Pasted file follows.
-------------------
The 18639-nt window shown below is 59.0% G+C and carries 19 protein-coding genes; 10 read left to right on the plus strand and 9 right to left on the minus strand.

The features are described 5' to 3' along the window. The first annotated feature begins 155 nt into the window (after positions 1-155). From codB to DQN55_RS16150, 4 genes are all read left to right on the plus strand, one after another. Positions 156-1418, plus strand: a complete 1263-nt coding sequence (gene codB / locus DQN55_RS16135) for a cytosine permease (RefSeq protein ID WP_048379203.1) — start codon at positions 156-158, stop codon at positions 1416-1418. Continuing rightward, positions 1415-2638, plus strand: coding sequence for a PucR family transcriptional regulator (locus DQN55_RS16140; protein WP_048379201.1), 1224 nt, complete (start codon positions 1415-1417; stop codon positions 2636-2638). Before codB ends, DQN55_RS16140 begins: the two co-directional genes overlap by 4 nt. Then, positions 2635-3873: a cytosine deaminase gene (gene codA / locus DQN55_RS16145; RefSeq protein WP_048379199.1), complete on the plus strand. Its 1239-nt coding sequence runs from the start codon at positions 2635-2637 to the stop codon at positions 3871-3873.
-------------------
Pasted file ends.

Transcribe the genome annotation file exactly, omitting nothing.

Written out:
The 18639-nt window shown below is 59.0% G+C and carries 19 protein-coding genes; 10 read left to right on the plus strand and 9 right to left on the minus strand.

The features are described 5' to 3' along the window. The first annotated feature begins 155 nt into the window (after positions 1-155). From codB to DQN55_RS16150, 4 genes are all read left to right on the plus strand, one after another. Positions 156-1418, plus strand: a complete 1263-nt coding sequence (gene codB / locus DQN55_RS16135) for a cytosine permease (RefSeq protein ID WP_048379203.1) — start codon at positions 156-158, stop codon at positions 1416-1418. Continuing rightward, positions 1415-2638, plus strand: coding sequence for a PucR family transcriptional regulator (locus DQN55_RS16140; protein WP_048379201.1), 1224 nt, complete (start codon positions 1415-1417; stop codon positions 2636-2638). Before codB ends, DQN55_RS16140 begins: the two co-directional genes overlap by 4 nt. Then, positions 2635-3873: a cytosine deaminase gene (gene codA / locus DQN55_RS16145; RefSeq protein WP_048379199.1), complete on the plus strand. Its 1239-nt coding sequence runs from the start codon at positions 2635-2637 to the stop codon at positions 3871-3873.